Don’t be a Turkey

I remember as kid my grandfather saying, “Don’t be a Turkey!”.  I’m pretty sure he wasn’t prophetic about the future but was rather warning me not to be the dumb turkey at Thanksgiving getting baked in the oven.  Oddly, his voice keeps ringing in my head these days as I think about the fight against inflation.  And specifically, the country Turkey whose history against inflation resembles the turkey getting cooked at Thanksgiving.

Turkey’s past and current economic woes stem from a combination of factors. Turkish companies and banks borrowed heavily in foreign currencies, leaving them exposed when the Lira’s (Turkey’s currency) value fell. Additionally, the country has a trade imbalance, importing more than it exports. President Erdogan’s decision to keep interest rates low despite high inflation further exacerbated the situation. This encouraged more borrowing and weakened the Lira. The devaluation of the Lira made it harder to repay foreign debt and increased the cost of imports, ultimately driving up inflation.  In 2022, Turkey announced they were effectively abandoning their fight against inflation and decided to focus on short term economic growth instead.  The consequences were almost immediate as inflation surged, their currency crashed, bond market crashed and surprisingly to some, stock market surged.  However, this surge is likely a temporary blip fueled by speculation, not by a strong Turkish economy.  Don’t worry, their stock market will follow my grandfather’s warning and get cooked in due time as all hyperinflation situations end the same.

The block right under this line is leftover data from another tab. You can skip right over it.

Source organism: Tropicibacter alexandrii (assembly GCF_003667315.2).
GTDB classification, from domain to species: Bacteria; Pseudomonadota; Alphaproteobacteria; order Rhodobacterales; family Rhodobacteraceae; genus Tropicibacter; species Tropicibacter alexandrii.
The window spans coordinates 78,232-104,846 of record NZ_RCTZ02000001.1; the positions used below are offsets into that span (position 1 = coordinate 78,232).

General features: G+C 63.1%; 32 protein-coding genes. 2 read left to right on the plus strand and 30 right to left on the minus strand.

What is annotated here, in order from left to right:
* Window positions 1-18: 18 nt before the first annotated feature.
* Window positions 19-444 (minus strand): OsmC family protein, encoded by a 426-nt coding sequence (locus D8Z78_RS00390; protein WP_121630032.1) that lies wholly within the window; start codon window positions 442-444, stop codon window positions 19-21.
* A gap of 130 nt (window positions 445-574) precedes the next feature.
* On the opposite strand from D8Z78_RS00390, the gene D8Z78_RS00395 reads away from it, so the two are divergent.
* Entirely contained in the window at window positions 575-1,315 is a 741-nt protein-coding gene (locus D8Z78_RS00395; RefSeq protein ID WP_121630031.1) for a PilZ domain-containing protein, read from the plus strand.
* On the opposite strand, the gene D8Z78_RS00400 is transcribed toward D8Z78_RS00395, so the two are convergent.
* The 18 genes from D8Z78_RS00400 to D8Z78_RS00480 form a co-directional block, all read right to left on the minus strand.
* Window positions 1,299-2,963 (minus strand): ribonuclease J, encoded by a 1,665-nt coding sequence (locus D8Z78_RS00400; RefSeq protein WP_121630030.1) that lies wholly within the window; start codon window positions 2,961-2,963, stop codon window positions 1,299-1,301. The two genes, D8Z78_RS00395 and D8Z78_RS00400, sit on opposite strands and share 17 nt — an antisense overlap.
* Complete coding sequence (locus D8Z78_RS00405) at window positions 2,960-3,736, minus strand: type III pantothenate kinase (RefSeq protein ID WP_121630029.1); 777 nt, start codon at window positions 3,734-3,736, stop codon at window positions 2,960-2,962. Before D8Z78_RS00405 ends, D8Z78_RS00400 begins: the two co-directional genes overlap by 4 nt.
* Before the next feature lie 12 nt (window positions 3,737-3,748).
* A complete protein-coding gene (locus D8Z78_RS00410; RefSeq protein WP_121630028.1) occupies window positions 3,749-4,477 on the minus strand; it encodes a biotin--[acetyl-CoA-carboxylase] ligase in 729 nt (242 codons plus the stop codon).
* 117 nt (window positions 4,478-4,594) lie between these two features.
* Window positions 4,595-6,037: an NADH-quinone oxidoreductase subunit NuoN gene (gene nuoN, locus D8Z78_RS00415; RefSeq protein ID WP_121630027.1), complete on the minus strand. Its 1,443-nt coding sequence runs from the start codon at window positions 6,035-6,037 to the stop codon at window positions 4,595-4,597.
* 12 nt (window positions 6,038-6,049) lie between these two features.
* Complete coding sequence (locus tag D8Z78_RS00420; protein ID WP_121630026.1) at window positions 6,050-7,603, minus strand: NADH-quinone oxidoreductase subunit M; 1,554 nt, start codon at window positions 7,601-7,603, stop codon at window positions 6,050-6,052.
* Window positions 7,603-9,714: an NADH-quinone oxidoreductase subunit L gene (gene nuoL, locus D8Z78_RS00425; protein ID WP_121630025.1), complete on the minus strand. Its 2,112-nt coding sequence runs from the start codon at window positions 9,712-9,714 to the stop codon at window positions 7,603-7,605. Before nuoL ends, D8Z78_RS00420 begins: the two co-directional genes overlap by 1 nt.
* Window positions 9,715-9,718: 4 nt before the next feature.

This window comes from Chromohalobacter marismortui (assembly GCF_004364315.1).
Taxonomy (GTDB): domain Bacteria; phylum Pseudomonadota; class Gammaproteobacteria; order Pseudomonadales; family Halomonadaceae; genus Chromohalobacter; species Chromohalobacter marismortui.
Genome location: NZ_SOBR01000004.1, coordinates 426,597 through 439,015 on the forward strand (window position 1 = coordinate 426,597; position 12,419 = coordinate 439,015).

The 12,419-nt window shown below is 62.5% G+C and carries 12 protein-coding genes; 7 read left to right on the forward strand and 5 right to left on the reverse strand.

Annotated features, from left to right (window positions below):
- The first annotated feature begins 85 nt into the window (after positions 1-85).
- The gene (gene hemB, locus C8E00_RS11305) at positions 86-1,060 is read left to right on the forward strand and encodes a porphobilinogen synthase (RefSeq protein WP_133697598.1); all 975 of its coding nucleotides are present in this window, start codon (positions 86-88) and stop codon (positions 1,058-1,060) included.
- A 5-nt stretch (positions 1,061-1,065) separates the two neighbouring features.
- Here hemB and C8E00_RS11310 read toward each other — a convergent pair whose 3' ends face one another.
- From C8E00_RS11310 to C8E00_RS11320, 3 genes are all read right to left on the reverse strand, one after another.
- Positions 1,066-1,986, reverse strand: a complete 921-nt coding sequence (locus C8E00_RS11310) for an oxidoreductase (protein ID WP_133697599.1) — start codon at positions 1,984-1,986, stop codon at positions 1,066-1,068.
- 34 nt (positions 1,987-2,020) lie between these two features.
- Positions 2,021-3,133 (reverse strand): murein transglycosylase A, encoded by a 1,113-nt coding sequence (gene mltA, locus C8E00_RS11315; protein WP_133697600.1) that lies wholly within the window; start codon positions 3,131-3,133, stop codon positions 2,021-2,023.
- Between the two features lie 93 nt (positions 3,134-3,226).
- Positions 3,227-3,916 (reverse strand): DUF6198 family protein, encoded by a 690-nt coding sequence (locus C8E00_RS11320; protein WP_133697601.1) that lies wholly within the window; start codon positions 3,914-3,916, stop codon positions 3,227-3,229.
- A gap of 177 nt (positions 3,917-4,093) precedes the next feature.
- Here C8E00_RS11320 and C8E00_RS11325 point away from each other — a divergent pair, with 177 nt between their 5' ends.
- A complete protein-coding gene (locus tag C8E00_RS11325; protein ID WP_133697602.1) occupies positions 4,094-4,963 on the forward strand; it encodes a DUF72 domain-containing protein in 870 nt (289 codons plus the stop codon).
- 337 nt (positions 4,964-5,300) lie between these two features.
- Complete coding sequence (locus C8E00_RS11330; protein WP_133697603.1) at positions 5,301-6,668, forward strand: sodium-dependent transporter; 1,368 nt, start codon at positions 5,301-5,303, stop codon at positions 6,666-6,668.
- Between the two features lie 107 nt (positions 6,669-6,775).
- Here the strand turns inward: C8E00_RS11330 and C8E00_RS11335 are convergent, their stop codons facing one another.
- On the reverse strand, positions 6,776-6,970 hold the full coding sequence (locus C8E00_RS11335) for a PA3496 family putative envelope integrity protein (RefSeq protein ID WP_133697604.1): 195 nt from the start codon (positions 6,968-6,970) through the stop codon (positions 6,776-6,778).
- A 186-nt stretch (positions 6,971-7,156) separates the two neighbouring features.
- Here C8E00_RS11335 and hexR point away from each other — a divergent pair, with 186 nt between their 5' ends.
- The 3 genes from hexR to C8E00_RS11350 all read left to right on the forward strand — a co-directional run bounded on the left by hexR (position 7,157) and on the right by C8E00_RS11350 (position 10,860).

This brings me back to the ongoing situation in our country.  With exploding US twin deficits, sticky inflation that’s appearing to rise again, high interest rates causing US debt interest payments to go parabolic, and politicians unwilling to confront the situation, our situation is oddly like Turkey’s.  We still have the world’s reserve currency which is a major difference between us and Turkey which is providing leverage in our fight against inflation.  But can we avoid printing money to cover our increasing debt expense?  

This leaves three possible scenarios in the years ahead:

  1. Government spending continues faster than tax receipts.  Budget deficits continue to expand, and the most likely outcome is central bank debt monetization where we print more dollars to pay increasing interest payments.  This is the Turkish scenario.
  2. Taxes increase and government spending falls causing budget deficits to come under control. 
  3. Government sells assets.  Margaret Thatcher did this in the UK in the 1980s to get debt-to-GDP ratios under control and could be a tactic applied here.  The risk is that as the government sheds assets, the prices of all assets fall.

What would my grandfather’s advice be?  Don’t be a Turkey.

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